Accelerating and Evaluating the Development of Restored and Constructed Seagrass Ecosystems

by M. S. Fonseca, NMFS/NOAA, Beaufort, United States,
D. L. Meyer, NMFS/NOAA, Beaufort, United States,
W. J. Kenworthy, NMFS/NOAA, Beaufort, United States,

Document Type: Proceeding Paper

Part of: Coastal Zone '93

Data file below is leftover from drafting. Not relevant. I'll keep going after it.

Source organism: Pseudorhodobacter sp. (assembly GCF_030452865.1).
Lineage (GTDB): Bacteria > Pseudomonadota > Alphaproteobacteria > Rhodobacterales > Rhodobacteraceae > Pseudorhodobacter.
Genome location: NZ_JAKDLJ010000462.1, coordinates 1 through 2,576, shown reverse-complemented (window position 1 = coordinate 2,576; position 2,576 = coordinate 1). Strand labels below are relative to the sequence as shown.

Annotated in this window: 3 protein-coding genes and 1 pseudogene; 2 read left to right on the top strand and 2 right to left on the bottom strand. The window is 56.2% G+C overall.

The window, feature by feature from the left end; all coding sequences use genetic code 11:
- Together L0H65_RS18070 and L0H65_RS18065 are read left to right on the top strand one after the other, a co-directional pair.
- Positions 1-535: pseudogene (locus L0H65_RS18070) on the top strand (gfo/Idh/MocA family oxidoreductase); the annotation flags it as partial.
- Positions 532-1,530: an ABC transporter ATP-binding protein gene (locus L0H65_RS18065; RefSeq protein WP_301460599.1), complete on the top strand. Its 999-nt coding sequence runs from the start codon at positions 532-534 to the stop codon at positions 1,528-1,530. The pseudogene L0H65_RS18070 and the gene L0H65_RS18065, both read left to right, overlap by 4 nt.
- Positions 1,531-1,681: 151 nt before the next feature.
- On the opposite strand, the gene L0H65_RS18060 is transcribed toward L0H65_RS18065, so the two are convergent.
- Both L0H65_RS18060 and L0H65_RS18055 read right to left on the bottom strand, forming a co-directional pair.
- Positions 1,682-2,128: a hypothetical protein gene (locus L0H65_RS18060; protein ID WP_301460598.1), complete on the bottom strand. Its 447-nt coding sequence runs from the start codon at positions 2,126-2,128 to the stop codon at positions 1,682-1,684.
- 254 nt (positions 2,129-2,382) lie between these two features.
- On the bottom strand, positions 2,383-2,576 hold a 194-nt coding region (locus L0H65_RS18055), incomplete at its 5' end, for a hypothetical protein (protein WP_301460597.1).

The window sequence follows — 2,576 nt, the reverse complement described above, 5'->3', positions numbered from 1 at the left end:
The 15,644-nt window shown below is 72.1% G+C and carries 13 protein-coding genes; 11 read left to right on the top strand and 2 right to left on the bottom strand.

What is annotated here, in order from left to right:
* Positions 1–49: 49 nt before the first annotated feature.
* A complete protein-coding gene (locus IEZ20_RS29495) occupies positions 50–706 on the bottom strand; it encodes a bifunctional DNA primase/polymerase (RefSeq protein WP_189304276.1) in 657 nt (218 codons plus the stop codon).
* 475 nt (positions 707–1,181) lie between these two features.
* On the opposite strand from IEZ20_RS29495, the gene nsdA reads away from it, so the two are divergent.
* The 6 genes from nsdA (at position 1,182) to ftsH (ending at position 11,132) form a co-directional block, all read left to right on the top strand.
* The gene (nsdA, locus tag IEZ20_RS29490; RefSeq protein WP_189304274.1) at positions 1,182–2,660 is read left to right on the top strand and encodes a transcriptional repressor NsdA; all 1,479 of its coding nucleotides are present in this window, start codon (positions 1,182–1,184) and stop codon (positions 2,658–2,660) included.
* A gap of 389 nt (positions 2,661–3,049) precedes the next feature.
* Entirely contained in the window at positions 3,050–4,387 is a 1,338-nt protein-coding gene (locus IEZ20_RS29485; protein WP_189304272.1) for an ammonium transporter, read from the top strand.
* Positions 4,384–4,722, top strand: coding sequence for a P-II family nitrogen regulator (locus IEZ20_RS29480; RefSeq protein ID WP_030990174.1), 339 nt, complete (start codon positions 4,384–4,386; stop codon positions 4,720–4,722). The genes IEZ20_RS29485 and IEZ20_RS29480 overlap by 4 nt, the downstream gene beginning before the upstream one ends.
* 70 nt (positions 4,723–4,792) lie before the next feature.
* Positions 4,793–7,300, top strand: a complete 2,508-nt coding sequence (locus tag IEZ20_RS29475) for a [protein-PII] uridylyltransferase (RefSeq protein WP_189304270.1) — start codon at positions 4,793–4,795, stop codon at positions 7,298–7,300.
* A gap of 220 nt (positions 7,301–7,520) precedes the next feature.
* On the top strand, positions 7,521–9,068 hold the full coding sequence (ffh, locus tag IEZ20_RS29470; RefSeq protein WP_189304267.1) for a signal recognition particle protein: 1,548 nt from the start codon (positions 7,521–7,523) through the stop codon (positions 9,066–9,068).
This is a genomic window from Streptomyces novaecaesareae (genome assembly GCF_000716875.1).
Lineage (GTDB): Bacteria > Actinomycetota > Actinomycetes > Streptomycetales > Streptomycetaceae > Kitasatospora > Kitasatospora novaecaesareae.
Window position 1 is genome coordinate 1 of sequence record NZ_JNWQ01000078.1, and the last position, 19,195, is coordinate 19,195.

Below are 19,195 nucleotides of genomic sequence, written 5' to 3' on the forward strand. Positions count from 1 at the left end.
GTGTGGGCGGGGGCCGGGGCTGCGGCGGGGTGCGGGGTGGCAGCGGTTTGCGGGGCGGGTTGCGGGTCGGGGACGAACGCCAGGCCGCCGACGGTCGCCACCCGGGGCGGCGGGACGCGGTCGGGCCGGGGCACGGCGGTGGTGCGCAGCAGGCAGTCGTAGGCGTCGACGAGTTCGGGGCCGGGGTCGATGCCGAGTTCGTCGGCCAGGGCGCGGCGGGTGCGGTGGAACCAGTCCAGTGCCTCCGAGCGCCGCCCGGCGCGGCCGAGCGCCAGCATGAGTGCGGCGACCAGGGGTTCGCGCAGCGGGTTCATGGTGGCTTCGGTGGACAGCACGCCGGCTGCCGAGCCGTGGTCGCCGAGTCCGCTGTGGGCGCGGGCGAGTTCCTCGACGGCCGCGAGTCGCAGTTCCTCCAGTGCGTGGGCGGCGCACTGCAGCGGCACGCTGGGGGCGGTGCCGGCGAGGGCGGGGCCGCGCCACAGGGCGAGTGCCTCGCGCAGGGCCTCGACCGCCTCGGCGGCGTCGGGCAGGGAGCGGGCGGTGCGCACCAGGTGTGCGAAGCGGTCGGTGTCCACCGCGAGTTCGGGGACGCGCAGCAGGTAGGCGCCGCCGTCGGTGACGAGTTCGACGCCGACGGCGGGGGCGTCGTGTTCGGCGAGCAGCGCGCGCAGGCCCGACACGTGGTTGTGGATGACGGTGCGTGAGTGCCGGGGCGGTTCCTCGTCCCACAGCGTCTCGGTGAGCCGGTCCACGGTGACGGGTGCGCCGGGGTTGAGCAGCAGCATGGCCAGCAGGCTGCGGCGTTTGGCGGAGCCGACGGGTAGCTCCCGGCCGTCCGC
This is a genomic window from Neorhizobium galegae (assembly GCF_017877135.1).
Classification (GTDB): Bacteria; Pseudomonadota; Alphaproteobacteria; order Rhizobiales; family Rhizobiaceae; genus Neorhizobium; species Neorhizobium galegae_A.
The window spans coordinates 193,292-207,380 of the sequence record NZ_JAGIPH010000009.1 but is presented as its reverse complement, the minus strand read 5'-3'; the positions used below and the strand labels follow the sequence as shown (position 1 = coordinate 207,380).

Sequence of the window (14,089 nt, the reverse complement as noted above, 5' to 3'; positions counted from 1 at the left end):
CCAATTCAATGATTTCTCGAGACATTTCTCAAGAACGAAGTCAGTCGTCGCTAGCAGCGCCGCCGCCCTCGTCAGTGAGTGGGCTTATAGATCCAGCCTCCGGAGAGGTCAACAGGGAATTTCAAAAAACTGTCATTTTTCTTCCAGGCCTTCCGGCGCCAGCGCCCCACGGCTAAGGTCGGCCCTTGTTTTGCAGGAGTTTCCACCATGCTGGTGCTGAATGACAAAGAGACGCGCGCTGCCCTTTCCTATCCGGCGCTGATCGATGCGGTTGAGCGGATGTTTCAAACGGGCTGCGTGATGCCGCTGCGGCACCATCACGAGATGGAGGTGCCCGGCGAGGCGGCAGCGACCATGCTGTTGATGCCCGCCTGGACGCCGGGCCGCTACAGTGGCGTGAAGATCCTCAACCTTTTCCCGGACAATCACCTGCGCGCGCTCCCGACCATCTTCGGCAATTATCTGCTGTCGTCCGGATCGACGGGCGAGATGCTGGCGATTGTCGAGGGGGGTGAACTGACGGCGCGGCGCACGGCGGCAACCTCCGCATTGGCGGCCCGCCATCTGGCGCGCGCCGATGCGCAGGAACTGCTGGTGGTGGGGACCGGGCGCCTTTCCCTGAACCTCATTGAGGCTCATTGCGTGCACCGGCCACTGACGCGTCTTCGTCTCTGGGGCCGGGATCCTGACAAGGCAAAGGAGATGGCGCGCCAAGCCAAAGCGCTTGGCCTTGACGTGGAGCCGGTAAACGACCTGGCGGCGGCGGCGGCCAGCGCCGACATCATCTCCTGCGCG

Seagrass beds from one of the most productive ecosystems in the world (Zieman and Wetzel 1980). NOAA often recommends that unavoidable impacts to these highly productive systems be mitigated by restoration projects (Thayer et al. 1986). Mitigation efforts have historically focused only on transplanting (Addy 1947; Derrenbacker and Lewis 1982; Fonseca et al. 1988). Despite the extensive work on planting technology, little quantitative work has been done to evaluate the successful restoration of secondary production in restored beds (Thorhaud and Roessler 1977), the ultimate objective of fishery resource management (Homziak et al. 1982; McLaughlin et al. 1983; Fonseca et al. 1988; 1989).

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